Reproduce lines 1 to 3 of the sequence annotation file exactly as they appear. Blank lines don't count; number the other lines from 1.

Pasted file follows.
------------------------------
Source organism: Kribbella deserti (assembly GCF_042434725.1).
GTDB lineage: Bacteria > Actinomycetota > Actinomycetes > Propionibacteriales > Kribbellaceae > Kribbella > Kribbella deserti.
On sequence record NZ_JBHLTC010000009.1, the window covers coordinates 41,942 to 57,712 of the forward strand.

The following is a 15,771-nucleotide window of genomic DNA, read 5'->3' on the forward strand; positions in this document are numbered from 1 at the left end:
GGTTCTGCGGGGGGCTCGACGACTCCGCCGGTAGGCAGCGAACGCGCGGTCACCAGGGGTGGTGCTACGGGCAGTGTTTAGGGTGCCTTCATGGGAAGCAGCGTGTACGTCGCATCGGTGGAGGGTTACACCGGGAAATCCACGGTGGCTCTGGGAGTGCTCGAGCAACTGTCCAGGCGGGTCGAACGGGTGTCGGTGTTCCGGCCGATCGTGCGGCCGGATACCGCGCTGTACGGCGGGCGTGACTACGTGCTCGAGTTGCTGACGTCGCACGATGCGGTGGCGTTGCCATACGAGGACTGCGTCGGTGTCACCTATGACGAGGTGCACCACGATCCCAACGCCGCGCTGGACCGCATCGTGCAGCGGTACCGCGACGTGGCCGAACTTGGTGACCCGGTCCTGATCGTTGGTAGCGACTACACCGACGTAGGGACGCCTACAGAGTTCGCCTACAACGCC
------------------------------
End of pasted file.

Source organism: Kribbella deserti (assembly GCF_042434725.1).
GTDB lineage: Bacteria > Actinomycetota > Actinomycetes > Propionibacteriales > Kribbellaceae > Kribbella > Kribbella deserti.
On sequence record NZ_JBHLTC010000009.1, the window covers coordinates 41,942 to 57,712 of the forward strand.